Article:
Walt Disney Productions (November 13, 1991), Walt Disney Home Entertainment (October 8, 2002), 2 disc set, 90 mins plus supplements, 1.85:1 anamorphic widescreen ratio, Dolby Digital 5.1 Surround, Rated G, Retail: $29.99


Beauty And The Beast starts out with a storybook-like introduction that uses stained-glass windows to tell the story of the beast. In the story, a young, selfish prince is visited by an ugly woman who offers him a rose in return for shelter. When he casts her away, she turns into an enchantress who curses him to live the life of a beast until he can learn to love another and earn their love in return. He must doe this before the last petal falls on the rose she gives him, or else he will have to live his life as a beast forever. This is when the movie cuts to Belle (voiced by the incredibly talented Paige O’Hara), a beautiful, young, woman who lives in a small village in provincial France. Through the brilliant opening number, with the song entitled “Belle”, it becomes evident that Belle is a misfit in her little town. Her main interest lies in reading books, and the one person she loves is her father, Maurice, who is an inventor. Also in the town is the young and handsome Gaston (the deep-voiced Richard White) who has his eyes set on marrying Belle, despite her polite rejections.


The next morning, her father is off to the county fair to present his latest invention. On his way, he gets lost in the forest, is attacked by wolves, loses his horse, and stumbles upon a creepy-looking castle. Inside, he is treated as a guest by strange, talking household objects, including a candelabrum named Lumiere (Jerry Orbach), a clock named Cogsworth (David Ogden Stiers), a pot named Mrs. Potts (Angela Lansbury), and a cup named Chip (Bradley Pierce). Suddenly, the master of the castle, a hideous beast (Robby Benson), comes out and throws the man into the dungeon. Back home, Belle suspects something is wrong with her father when his horse returns. She follows the horse to the enchanted castle and wanders inside to find her father trapped in the dungeon. She makes a plea to the beast to let her take her father’s place in the dungeon and the beast agrees. Knowing that this girl could be the one to break the spell, the beast tries to force her to fall in love with him, with the help of his servants. Their relationship evolves through a series of events that forces them to trust one another and realize that there just might be something between them they had not noticed before.

The Sweatbox Review:

I can still remember going to the theatres to watch Beauty And The Beast back in 1991. I was eight years old at the time and going to the movie theatres was a rare treat. I can still remember the fresh popcorn that I had, and of enjoying the moment with my dad, but what I most vividly remember is the anticipation for what I was about to see. After the movie was over, I concluded that it was the best movie I had ever seen. This feeling would linger later when I urged my parents to buy me the video once it came out. I remember the numerous hours my sister and I spent in front of the television singing along with the characters, and trying to write down and make sense of every word they were singing. Now, nearly a decade later, the same feeling of anticipation has returned. Watching the DVD for one of my all-time favorite movies was an experience where I had to contain myself from speaking or singing along with every line.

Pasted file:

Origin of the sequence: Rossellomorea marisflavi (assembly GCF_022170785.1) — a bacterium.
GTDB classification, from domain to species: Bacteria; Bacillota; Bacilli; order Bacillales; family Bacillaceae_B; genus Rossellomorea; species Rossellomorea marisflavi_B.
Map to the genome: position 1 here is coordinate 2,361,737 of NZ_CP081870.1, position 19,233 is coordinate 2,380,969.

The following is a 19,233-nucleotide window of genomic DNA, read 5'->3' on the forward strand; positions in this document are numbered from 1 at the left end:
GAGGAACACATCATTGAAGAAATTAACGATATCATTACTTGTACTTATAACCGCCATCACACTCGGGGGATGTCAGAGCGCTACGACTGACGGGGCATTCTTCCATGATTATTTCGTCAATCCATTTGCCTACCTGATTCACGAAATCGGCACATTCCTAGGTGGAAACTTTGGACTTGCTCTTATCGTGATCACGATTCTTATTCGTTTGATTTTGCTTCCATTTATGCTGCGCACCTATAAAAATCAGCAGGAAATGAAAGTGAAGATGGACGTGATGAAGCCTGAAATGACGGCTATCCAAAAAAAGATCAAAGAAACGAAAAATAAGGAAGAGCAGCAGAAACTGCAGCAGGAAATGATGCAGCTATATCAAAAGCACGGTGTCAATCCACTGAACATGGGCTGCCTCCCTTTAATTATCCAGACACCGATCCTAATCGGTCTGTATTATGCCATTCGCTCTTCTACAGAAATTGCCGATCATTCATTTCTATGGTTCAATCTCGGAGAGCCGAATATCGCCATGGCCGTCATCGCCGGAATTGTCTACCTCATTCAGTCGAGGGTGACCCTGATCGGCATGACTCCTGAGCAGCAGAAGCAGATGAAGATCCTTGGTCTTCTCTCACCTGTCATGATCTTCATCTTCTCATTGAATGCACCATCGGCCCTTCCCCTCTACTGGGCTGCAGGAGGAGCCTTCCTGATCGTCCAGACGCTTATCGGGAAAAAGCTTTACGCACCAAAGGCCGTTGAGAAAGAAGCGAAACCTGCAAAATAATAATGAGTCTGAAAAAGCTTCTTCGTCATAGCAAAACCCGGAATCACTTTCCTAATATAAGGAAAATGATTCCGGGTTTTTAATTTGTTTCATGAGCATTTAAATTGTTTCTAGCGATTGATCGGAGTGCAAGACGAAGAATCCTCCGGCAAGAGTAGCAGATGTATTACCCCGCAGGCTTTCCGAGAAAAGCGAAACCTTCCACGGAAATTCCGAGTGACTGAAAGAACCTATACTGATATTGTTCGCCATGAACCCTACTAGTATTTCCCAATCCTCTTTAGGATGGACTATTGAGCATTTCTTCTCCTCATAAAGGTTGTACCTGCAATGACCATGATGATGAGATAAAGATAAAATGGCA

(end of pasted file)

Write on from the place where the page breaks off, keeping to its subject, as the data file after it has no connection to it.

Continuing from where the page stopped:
With the critical and financial success of The Little Mermaid, the kind of success Disney had not seen in a long time, fueled a new era in animation history. Howard Ashman, who had received writing credits for The Little Mermaid, was welcomed back to help produce another musical. Together with directors Gary Trousdale and Kirk Wise, and with the collaboration of screenwriter Linda Woolverton, composer Alan Menken, and producer Don Hahn they were set on making a new musical based on the story of Beauty And The Beast.

The story of Beauty And The Beast has its most popular origins in the eighteenth century novel by Madame de Beaumont. Walt Disney and his story department had already attempted to develop a movie based on the story in the 1930s and again in the 1950s before shelving the story indefinitely. With the renewed public interest in fairy tales, proved in part by the success of The Little Mermaid, the story returned to the production table in 1989. However, there were several problems with the first draft, and the story department had to start from scratch once again. Somehow, Disney’s very capable story team got together and came up with a brilliant version of the classical tale. Teamed with Ashman and Menken, who brilliantly managed to put the story into song, they managed to come up with a way to make the story work with songs driving the characters. In an unprecedented move, Katzenberg hired professional screenwriter Linda Woolverton (who would also pen The Lion King) to develop the story further with the rest of the story team. Soon after, work on the film began in Disney’s Burbank studios.


After two years of hard work, and with a rapidly approaching deadline, the filmmakers were presented with the opportunity of showing their “work in progress” version at the New York Film Festival. Although Disney had previously shown their work in this format to members of the press, they had never shown one at such a prestigious film festival. They were quickly met with critical praise and Beauty And The Beast became one of the most anticipated animated features of the year. It debuted on November 13, 1991 and went on to gross over $145 million at the domestic box office, and another $200 internationally. Beauty And The Beast became a landmark film for breaking the notion that animated films were only for kids. It wasn’t just the public embracing the film, but also film critics and people in the industry. Not since the early days of Disney had animation been regarded as legitimate film art. This feeling led the way for the film to win the Golden Globe Award for Best Comedy or Musical and for the film’s unprecedented Best Picture nomination at the Academy Awards, becoming the only animated feature to ever be nominated in such a category.